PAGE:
chapter
Theoretical underpinnings
Pages 4

In contrast to the approach of Smith (1999) and others, we conceptualize school

science and workplace science as different forms of the discipline. Our argument

depends on making some distinctions about science. These distinctions are driven

by our commitment to developing instruction that will help students learn in the

workplace. Part of this commitment is played out in recognizing that the instruc-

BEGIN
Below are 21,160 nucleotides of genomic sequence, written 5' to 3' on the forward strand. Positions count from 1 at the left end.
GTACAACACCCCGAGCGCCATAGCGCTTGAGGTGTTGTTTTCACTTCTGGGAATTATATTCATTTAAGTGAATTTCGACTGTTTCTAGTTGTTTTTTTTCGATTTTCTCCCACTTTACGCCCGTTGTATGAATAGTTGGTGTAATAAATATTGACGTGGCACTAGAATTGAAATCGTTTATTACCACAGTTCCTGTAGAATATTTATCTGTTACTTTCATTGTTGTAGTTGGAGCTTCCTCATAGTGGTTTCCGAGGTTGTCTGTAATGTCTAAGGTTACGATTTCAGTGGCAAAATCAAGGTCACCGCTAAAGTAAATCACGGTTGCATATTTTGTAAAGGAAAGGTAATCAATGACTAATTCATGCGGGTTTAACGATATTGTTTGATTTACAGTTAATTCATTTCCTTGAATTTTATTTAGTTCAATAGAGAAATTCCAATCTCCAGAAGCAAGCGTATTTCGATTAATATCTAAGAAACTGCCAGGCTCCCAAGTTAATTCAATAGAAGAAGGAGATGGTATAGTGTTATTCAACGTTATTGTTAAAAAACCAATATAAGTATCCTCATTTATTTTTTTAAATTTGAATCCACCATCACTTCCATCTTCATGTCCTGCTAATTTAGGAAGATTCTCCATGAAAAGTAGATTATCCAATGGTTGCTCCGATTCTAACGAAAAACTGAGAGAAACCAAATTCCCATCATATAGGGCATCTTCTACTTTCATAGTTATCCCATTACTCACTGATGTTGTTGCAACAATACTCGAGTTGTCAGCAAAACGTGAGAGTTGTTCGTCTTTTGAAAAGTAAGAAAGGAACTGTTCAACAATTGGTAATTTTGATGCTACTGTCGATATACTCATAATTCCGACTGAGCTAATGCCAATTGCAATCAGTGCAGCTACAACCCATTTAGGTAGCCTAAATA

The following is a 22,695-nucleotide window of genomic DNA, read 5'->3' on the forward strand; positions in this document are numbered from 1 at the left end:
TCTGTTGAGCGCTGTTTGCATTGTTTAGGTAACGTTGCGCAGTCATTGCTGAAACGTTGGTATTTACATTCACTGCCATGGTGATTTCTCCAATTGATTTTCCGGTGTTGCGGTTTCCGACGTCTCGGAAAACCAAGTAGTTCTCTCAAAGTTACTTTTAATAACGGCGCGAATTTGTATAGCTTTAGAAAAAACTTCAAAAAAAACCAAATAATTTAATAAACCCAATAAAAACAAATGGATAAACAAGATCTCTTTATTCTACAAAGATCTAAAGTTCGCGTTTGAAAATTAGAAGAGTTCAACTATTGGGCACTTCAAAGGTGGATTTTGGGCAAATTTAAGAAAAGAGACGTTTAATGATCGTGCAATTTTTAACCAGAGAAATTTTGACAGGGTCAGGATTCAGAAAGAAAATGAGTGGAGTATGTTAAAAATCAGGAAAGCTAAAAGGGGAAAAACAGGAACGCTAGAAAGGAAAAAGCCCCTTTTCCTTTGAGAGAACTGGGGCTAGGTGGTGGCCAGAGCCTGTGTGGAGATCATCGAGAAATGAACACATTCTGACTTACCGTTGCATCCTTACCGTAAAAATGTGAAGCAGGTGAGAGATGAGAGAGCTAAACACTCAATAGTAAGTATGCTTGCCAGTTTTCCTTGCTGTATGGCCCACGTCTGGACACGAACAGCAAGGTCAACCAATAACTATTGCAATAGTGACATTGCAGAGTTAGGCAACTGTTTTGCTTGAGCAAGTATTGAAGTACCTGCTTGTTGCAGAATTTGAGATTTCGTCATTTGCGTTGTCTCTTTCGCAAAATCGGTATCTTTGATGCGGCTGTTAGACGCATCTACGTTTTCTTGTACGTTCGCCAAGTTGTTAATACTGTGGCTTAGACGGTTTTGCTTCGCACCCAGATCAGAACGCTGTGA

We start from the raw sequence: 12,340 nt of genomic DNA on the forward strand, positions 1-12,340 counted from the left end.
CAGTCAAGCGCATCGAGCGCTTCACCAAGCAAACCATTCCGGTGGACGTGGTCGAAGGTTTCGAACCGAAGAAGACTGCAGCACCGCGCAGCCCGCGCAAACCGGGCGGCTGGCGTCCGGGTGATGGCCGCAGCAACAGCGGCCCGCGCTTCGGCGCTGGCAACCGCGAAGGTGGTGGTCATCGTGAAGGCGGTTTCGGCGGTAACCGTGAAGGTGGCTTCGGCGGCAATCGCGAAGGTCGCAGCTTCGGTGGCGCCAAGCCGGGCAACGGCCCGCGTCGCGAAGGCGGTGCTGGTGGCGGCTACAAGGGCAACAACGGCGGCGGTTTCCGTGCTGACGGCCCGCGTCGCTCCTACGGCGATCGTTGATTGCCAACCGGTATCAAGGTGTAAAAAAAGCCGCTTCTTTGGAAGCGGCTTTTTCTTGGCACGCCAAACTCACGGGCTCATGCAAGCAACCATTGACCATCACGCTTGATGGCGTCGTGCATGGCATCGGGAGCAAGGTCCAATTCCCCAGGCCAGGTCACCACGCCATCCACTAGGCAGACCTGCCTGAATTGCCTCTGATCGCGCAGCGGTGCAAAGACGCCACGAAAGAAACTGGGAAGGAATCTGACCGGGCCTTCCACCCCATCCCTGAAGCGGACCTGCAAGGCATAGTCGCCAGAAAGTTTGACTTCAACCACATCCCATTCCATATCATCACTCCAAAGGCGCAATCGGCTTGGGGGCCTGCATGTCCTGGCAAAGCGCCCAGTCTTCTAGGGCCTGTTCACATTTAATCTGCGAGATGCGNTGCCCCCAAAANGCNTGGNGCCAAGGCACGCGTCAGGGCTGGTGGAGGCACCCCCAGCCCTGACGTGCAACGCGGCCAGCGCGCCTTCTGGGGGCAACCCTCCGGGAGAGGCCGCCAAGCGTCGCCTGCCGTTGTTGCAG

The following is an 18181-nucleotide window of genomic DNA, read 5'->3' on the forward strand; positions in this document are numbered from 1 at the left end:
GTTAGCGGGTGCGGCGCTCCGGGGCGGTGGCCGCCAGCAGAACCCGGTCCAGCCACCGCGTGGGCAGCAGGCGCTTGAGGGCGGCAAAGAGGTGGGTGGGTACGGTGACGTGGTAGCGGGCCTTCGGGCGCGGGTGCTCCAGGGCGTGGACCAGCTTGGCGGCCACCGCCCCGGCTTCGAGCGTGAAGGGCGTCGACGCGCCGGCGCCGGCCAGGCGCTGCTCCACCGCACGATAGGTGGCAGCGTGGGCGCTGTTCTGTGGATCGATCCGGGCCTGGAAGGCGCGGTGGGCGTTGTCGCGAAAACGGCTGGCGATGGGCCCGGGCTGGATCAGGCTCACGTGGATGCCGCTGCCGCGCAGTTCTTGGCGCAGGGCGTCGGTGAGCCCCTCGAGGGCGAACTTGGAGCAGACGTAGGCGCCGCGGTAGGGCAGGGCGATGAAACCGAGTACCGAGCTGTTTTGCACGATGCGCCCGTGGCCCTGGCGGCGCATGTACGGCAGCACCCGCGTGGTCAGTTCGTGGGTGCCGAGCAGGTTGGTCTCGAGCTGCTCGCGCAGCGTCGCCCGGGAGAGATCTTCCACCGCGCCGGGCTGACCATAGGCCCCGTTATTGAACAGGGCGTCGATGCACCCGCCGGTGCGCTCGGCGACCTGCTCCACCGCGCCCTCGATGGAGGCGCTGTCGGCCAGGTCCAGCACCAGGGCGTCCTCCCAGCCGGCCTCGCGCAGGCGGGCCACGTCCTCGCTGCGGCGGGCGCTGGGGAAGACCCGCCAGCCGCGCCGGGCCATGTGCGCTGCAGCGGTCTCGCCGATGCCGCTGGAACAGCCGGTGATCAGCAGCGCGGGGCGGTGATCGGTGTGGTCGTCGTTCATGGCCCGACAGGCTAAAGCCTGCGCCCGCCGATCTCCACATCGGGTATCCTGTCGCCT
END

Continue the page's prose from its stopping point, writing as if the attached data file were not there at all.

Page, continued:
tion needs to be metacognitive, that is, focused on the reasons for the actions as

well as the actions, and that it should strive to make the implicit explicit (Munby et

al. 2002). Accordingly, when we ask about the implicit character of science in the

workplace, we are compelled to explore differences among the science of the work-

place, the science of school, and theoretical and experimental science.